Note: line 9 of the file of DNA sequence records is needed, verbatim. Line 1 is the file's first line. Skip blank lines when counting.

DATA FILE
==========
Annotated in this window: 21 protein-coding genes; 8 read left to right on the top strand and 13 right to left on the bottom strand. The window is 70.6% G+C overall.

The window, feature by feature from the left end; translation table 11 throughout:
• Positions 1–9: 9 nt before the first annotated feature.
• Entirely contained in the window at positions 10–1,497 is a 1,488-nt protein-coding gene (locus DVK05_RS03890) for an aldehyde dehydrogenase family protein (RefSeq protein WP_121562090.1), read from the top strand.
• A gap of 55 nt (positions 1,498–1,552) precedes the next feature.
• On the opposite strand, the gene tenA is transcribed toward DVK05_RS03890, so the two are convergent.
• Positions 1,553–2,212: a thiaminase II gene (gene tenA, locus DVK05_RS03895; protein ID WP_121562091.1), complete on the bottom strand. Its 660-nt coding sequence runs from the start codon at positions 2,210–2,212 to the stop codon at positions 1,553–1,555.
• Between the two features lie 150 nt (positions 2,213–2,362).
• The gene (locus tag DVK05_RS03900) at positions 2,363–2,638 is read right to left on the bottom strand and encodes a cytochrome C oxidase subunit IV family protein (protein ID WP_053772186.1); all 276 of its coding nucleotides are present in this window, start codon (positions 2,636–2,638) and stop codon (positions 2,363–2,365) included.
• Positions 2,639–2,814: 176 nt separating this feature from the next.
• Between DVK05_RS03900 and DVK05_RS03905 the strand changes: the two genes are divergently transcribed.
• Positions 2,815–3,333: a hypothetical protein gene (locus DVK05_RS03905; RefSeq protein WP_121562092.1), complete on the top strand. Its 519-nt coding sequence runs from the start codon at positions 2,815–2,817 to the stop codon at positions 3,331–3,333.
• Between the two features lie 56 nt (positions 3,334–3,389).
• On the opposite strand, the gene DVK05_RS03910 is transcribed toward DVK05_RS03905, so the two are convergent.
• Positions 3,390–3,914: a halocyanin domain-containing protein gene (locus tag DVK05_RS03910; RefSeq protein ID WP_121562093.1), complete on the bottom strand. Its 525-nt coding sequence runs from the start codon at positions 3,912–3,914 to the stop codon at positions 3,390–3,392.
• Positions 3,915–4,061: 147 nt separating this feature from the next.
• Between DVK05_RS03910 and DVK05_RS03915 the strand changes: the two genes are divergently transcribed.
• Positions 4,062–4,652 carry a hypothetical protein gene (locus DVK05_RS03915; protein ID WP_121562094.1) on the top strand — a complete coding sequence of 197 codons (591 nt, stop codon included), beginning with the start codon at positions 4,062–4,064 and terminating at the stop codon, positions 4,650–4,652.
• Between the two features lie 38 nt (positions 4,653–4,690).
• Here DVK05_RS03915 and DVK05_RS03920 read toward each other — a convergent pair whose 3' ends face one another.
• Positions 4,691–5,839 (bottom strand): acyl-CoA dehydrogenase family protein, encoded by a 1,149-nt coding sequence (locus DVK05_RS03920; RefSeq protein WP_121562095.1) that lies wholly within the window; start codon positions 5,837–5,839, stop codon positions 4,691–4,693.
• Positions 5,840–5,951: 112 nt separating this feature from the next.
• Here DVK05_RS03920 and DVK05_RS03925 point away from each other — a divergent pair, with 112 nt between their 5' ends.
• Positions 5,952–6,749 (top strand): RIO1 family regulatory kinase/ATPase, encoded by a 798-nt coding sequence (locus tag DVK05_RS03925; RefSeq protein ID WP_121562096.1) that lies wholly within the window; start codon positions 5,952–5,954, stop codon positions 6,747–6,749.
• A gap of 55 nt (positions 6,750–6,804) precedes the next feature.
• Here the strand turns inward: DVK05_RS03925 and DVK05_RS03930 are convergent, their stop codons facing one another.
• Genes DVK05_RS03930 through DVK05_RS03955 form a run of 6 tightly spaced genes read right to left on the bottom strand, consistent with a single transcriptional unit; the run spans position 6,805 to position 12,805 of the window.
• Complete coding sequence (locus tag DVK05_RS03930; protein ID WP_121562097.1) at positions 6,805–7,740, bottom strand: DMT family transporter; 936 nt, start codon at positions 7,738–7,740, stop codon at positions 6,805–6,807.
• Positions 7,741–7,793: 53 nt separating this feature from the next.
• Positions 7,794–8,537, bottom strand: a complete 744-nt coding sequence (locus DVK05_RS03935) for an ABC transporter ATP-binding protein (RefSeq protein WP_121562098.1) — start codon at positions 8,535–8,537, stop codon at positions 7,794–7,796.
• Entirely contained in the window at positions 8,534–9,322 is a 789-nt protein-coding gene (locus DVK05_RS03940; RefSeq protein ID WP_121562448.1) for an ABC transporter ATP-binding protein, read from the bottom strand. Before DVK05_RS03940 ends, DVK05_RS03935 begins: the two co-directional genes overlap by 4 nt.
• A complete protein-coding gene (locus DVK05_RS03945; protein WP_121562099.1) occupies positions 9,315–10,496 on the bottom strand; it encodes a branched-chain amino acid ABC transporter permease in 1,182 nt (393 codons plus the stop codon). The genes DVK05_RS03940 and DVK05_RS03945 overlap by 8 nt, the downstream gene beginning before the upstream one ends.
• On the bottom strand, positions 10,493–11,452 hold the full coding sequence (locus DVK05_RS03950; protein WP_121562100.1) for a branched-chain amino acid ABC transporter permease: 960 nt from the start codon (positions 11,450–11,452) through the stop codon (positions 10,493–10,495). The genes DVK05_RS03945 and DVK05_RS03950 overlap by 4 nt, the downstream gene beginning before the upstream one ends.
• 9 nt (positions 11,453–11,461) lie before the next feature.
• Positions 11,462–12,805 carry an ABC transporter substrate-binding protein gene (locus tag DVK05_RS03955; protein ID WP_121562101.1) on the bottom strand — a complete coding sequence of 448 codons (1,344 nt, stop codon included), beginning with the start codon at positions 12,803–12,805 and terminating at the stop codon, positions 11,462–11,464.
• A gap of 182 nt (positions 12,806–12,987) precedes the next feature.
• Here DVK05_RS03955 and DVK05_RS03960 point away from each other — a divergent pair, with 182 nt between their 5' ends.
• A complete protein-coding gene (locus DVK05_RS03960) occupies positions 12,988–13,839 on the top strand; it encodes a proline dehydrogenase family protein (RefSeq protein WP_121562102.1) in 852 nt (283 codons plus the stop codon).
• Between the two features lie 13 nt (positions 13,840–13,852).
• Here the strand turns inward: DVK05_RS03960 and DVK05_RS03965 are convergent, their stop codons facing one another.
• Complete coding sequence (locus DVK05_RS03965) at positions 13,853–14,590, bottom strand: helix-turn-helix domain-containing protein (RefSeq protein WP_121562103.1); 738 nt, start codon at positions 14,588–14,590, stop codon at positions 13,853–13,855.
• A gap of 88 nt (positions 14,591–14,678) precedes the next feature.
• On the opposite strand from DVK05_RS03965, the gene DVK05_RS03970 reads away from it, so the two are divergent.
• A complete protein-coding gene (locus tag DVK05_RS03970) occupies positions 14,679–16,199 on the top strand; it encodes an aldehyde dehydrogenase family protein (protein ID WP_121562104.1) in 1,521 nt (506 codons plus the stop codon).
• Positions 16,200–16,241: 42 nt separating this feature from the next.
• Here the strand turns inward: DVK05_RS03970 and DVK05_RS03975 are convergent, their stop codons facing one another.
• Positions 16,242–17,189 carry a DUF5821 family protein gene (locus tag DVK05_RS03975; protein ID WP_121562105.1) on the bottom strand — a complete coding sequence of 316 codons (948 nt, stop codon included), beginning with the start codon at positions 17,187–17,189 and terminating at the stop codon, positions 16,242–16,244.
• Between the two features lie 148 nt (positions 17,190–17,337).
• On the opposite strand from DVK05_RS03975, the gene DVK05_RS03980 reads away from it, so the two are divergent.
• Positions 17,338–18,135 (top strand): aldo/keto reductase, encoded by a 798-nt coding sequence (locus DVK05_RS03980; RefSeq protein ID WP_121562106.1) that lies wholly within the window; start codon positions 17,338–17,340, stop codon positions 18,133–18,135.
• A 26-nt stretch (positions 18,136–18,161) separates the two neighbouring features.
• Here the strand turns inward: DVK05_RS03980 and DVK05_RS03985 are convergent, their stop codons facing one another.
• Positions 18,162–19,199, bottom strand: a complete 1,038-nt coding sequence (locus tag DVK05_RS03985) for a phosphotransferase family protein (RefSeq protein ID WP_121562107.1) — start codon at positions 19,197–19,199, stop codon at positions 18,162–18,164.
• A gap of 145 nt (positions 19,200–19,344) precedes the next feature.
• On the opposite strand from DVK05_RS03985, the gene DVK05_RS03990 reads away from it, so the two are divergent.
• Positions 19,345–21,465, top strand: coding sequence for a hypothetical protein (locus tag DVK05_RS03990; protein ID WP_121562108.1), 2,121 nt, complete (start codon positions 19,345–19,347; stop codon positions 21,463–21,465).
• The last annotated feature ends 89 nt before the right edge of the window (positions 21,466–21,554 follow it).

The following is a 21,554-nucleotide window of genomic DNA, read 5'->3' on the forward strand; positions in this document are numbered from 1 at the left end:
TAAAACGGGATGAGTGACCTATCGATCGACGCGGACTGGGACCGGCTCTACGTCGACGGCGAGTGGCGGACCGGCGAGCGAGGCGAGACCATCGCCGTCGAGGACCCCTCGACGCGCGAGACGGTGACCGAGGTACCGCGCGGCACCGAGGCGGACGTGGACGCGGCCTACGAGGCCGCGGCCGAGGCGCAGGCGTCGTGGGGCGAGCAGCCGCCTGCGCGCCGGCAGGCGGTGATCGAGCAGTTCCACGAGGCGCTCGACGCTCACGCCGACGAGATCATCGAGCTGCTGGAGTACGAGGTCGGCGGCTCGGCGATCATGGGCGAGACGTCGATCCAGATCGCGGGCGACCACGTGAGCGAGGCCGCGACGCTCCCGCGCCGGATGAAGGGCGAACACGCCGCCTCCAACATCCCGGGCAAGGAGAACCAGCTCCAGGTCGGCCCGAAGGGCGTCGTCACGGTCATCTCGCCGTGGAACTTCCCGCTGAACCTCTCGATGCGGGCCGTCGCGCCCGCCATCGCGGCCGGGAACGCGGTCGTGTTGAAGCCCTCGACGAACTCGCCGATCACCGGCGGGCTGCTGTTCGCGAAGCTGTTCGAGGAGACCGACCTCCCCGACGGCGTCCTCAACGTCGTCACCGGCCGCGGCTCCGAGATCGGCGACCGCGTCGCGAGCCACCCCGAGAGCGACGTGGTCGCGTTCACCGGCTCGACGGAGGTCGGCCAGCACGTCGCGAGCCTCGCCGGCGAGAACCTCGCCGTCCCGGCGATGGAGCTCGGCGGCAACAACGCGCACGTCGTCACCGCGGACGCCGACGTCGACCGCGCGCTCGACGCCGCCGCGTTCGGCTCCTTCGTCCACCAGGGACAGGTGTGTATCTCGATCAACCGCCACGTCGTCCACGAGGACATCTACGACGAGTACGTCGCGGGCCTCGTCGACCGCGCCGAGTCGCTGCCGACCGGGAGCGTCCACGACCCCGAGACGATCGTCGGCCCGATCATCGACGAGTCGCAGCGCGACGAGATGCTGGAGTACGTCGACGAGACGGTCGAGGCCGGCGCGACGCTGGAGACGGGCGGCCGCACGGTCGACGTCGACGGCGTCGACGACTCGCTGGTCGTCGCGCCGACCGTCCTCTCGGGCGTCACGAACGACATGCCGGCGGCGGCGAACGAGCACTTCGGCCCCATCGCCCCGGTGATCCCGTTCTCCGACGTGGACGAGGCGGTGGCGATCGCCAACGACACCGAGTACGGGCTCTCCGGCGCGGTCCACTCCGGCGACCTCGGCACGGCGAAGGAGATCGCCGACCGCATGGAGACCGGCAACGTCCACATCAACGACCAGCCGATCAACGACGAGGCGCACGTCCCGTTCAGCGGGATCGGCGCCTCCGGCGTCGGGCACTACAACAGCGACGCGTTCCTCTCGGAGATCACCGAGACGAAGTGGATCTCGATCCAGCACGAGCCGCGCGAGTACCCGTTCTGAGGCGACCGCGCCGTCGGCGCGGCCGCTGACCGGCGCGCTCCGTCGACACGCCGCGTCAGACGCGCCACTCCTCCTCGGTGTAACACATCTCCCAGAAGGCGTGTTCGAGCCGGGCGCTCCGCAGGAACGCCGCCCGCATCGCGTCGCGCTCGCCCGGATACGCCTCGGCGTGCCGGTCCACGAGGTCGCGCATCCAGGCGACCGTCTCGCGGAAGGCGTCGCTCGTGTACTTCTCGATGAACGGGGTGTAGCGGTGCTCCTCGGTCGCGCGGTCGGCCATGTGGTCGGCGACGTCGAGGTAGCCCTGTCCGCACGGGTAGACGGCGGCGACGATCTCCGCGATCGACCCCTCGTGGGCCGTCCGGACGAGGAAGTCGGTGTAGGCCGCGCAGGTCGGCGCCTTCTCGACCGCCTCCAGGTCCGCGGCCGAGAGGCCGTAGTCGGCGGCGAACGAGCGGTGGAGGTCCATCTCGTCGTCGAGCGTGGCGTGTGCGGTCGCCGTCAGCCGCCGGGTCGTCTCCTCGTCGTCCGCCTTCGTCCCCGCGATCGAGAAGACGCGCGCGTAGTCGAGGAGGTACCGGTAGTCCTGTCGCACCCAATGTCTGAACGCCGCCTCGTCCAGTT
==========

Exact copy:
• The gene (locus tag DVK05_RS03900) at positions 2,363–2,638 is read right to left on the bottom strand and encodes a cytochrome C oxidase subunit IV family protein (protein ID WP_053772186.1); all 276 of its coding nucleotides are present in this window, start codon (positions 2,636–2,638) and stop codon (positions 2,363–2,365) included.